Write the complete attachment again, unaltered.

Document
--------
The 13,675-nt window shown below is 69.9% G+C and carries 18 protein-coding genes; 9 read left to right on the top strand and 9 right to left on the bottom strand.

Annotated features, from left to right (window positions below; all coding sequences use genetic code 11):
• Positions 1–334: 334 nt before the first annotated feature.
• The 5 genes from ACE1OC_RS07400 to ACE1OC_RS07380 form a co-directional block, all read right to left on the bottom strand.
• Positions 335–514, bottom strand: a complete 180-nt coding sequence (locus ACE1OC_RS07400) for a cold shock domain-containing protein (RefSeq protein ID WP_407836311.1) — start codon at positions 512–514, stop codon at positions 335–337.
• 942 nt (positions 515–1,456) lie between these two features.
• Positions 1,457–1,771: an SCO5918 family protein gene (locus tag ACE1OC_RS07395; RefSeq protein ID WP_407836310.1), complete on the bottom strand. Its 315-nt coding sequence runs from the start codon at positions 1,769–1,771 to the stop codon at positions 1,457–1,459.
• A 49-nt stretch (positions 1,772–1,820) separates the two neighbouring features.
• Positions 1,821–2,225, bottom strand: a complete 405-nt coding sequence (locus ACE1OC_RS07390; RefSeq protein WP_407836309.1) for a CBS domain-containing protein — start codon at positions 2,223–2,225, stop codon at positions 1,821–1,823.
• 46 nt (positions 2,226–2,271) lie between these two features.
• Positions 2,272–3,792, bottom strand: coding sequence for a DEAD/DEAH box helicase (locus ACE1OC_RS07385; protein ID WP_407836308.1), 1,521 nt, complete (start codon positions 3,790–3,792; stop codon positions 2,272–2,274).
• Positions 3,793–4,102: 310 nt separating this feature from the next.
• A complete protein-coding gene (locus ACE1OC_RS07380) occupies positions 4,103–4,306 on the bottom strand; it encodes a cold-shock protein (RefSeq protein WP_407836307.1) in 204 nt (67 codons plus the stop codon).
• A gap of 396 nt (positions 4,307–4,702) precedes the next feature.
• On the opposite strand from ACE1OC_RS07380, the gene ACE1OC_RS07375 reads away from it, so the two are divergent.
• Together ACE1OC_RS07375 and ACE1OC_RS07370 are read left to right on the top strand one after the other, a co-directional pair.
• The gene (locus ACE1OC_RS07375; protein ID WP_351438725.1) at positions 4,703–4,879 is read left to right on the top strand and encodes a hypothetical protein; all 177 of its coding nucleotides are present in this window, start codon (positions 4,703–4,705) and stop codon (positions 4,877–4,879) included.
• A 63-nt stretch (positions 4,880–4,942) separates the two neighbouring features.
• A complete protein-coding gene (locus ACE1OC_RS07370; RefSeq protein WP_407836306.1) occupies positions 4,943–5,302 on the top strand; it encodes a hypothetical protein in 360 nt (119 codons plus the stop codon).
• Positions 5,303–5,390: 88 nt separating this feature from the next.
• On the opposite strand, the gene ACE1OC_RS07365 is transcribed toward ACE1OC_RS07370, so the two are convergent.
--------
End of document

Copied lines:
The 13,675-nt window shown below is 69.9% G+C and carries 18 protein-coding genes; 9 read left to right on the top strand and 9 right to left on the bottom strand.

Annotated features, from left to right (window positions below; all coding sequences use genetic code 11):
• Positions 1–334: 334 nt before the first annotated feature.
• The 5 genes from ACE1OC_RS07400 to ACE1OC_RS07380 form a co-directional block, all read right to left on the bottom strand.
• Positions 335–514, bottom strand: a complete 180-nt coding sequence (locus ACE1OC_RS07400) for a cold shock domain-containing protein (RefSeq protein ID WP_407836311.1) — start codon at positions 512–514, stop codon at positions 335–337.
• 942 nt (positions 515–1,456) lie between these two features.
• Positions 1,457–1,771: an SCO5918 family protein gene (locus tag ACE1OC_RS07395; RefSeq protein ID WP_407836310.1), complete on the bottom strand. Its 315-nt coding sequence runs from the start codon at positions 1,769–1,771 to the stop codon at positions 1,457–1,459.
• A 49-nt stretch (positions 1,772–1,820) separates the two neighbouring features.
• Positions 1,821–2,225, bottom strand: a complete 405-nt coding sequence (locus ACE1OC_RS07390; RefSeq protein WP_407836309.1) for a CBS domain-containing protein — start codon at positions 2,223–2,225, stop codon at positions 1,821–1,823.
• 46 nt (positions 2,226–2,271) lie between these two features.
• Positions 2,272–3,792, bottom strand: coding sequence for a DEAD/DEAH box helicase (locus ACE1OC_RS07385; protein ID WP_407836308.1), 1,521 nt, complete (start codon positions 3,790–3,792; stop codon positions 2,272–2,274).
• Positions 3,793–4,102: 310 nt separating this feature from the next.
• A complete protein-coding gene (locus ACE1OC_RS07380) occupies positions 4,103–4,306 on the bottom strand; it encodes a cold-shock protein (RefSeq protein WP_407836307.1) in 204 nt (67 codons plus the stop codon).
• A gap of 396 nt (positions 4,307–4,702) precedes the next feature.
• On the opposite strand from ACE1OC_RS07380, the gene ACE1OC_RS07375 reads away from it, so the two are divergent.
• Together ACE1OC_RS07375 and ACE1OC_RS07370 are read left to right on the top strand one after the other, a co-directional pair.
• The gene (locus ACE1OC_RS07375; protein ID WP_351438725.1) at positions 4,703–4,879 is read left to right on the top strand and encodes a hypothetical protein; all 177 of its coding nucleotides are present in this window, start codon (positions 4,703–4,705) and stop codon (positions 4,877–4,879) included.
• A 63-nt stretch (positions 4,880–4,942) separates the two neighbouring features.
• A complete protein-coding gene (locus ACE1OC_RS07370; RefSeq protein WP_407836306.1) occupies positions 4,943–5,302 on the top strand; it encodes a hypothetical protein in 360 nt (119 codons plus the stop codon).
• Positions 5,303–5,390: 88 nt separating this feature from the next.
• On the opposite strand, the gene ACE1OC_RS07365 is transcribed toward ACE1OC_RS07370, so the two are convergent.